We’re reshaped the reflection process putting it out in front of everyone with ReflectBack™, enhanced our Blueprints with time on Programme to complete, share and reflect with. We’ve embraced client direct participation on the programme. After all, we’re not running a secret society and we’re confident enough in what we do that we’re very proud for our clients to see close up the development we’re providing for their managers.
And we’re using technology – an App to stay connected and share practical details throughout – and running in-between sessions via electronic methods sometimes.
The next edition of the Authentic Leadership Programme will be different – we try and learn as we go – keeping the Programme relevant for the new context, and at the same time providing us with new energy to try new things out.
You don’t always know where it’s going to go, but hey, that’s leadership isn’t it?
We finished another Authentic Leadership Programme this week with presentations to the participants’ Executive Leadership Team. It was a time of some anxiety: Presentations! Public Speaking! Jerry Seinfeld says that public speaking is the number one fear of most people. Number two? Dying. So if you’re at a funeral most people would rather be….
But what happens when you decide to have a conversation in lieu of a presentation? Participants speaking about deep experiences from a journey of discovery.
It was really quite simple and at the same time very complex. An authentic conversation is easy, and sounds easy. In leadership development it only comes from a shared experience, a deep examination of self and exploring and identifying one’s leadership strengths and challenges.
Everyone on the programme should feel proud of where they had got to and for taking a risk with their vulnerability. It paid off and will bring dividends in the years to come.
This programme couldn’t have happened without the enduring wisdom of David Carter who recently moved on. He won’t be stoked that we’re talking of yet another journey, but it was, and a powerful one for which he had a significant role. Thank you.
On Monday we’ll continue an Authentic Leadership Programme for 18 leaders. There’s a good chance that many of the group coming back together will have been busy – especially busy because of the time out from work on the Programme – to have spent much time focussing on the development work ahead.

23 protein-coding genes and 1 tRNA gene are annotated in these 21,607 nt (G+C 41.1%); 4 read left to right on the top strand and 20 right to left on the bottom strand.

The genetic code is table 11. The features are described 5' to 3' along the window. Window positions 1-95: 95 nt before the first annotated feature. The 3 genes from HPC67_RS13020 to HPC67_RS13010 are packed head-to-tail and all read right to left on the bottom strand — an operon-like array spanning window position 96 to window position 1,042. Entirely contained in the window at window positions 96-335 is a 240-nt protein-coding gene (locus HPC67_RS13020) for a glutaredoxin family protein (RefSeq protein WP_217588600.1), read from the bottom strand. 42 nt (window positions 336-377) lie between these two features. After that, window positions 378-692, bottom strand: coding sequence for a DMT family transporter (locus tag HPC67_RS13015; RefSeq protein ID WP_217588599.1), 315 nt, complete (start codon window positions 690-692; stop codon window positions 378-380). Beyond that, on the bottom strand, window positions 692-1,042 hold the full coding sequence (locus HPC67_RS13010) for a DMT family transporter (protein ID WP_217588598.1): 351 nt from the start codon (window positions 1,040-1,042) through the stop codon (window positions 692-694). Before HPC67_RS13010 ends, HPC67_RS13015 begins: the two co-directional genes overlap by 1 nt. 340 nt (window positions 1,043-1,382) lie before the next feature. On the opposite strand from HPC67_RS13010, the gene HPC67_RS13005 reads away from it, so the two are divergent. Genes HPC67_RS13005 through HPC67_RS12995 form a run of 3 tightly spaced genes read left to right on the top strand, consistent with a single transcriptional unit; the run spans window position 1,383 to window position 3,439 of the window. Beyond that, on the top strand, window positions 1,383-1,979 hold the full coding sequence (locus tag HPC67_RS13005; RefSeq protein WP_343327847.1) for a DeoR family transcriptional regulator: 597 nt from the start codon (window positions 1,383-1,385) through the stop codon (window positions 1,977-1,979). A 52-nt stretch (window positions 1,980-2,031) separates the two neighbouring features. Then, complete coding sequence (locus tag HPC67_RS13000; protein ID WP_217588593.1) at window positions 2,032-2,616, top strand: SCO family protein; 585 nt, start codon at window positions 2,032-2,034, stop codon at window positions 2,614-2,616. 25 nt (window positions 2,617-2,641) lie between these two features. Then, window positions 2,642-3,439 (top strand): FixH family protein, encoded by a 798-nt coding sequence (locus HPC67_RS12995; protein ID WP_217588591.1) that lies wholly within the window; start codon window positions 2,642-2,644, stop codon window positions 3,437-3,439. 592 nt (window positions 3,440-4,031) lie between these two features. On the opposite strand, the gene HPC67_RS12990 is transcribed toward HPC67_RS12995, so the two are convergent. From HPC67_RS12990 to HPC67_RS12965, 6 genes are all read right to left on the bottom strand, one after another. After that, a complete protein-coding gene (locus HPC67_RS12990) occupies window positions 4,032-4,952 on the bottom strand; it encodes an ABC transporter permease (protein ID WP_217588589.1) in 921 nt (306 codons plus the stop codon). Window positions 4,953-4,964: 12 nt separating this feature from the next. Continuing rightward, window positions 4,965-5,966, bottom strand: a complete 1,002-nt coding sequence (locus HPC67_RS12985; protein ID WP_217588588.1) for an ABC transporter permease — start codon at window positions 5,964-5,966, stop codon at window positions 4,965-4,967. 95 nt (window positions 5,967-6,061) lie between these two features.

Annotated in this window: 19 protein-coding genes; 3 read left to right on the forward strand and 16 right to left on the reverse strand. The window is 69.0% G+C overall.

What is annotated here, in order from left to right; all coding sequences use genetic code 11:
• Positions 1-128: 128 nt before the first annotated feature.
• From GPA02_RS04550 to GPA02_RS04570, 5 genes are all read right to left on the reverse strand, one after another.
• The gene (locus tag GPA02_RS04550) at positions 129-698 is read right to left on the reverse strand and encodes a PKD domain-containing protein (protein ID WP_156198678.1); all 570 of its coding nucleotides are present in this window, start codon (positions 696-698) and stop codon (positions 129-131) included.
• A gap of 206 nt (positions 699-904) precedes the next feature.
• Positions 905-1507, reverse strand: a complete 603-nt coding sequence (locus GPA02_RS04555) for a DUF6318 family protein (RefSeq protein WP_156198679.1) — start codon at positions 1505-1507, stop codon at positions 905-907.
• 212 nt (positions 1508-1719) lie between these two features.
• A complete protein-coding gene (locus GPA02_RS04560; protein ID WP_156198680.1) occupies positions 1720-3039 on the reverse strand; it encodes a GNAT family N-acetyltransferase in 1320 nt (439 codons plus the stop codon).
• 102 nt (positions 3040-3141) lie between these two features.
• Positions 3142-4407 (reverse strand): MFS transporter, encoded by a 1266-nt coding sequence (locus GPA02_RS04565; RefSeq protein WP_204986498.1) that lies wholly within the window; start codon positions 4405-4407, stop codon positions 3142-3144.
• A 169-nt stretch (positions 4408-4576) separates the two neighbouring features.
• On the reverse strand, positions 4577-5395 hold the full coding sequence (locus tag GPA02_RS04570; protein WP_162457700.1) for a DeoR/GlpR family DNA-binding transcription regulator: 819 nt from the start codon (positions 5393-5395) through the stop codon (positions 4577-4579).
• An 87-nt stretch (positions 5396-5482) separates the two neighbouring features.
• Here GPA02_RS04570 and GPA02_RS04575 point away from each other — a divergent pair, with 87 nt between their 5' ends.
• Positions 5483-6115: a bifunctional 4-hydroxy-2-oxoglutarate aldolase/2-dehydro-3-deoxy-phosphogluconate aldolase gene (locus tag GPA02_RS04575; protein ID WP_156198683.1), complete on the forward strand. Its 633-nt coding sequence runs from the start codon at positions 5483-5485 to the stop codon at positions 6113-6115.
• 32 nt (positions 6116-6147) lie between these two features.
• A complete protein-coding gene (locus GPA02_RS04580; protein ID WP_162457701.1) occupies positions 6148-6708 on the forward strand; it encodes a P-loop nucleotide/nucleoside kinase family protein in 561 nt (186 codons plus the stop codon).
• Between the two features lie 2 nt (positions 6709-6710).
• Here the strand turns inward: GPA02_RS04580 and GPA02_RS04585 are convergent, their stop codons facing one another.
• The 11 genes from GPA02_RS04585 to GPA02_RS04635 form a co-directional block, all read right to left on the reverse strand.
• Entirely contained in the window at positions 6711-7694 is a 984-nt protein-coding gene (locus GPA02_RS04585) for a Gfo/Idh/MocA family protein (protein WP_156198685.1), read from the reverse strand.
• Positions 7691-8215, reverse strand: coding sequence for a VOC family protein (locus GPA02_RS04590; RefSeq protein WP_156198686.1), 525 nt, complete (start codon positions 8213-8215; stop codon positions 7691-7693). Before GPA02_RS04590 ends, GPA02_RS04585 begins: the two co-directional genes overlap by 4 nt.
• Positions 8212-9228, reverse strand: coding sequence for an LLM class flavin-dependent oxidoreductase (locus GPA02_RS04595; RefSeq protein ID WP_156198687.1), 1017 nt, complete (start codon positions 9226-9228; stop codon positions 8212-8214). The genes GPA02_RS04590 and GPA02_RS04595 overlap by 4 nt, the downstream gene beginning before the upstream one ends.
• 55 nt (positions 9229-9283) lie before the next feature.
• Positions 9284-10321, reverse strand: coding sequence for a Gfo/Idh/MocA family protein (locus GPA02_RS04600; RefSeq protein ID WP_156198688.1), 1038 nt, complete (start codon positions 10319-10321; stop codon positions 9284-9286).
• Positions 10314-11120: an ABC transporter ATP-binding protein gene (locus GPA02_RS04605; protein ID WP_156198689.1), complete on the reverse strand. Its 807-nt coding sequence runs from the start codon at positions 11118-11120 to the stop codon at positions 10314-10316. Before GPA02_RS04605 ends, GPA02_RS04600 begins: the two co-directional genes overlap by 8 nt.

I’m feeling a bit like that too. I’ve turned my attention to make sure that the mechanics of the module will work, as you might expect, but getting my head in the right space has had to wait until now.
So will it work to front up on Monday morning good to go? Probably. The key is to be present in that moment, for that moment, during the two days.
A bit like leadership. Being present is incredibly important. And we don’t always get the luxury of time to prepare for that moment. It just happens, and authentic leaders are able to adjust their focus and presence as required.
In the movie Testament of Youth young men enthusiastically head to war in 1915 to “do the right thing”, for a bit of an OE and to join their mates. When I walked out of the cinema the phrase Testament of Stupidity came to mind.
Most of the people I know are fortunate to have choices in life. Some people don’t because of restricted society rules, war, cults and other tragedies of humanity.
The young men in the movie appeared to be making free choices. No doubt those who survived would agree that they had far from full information.
We start the Authentic Leadership Programme this morning with 18 managers embarking on a journey of discovery about themselves and others. We’ll start by learning about individual preferences and what others say about us. It won’t be exact information, but time, space and resources will be freely given to enable all the participants to interpret the information and plan for their individual next steps.
Taking new information on board to develop our leadership requires deliberate actions to be made by leaders to ensure the new insights are properly understood, interpreted and acted on. It can’t just be accepting someone’s interpretation of “the right thing” or what our mates are doing.
On the first day of the Programme, and in the ensuing months, our managers will be encouraged to make deliberate choices and changes in their leadership based on full information, reflection and planning. What will matter will be what is best for each leader to grow his or her leadership potential, their teams and their organisation.
Pressure will come for sure, it’s not always easy making changes, but the pressure will be based on honest and full information.
Despite my post-movie reaction, Testament of Youth is a powerful story and a great movie.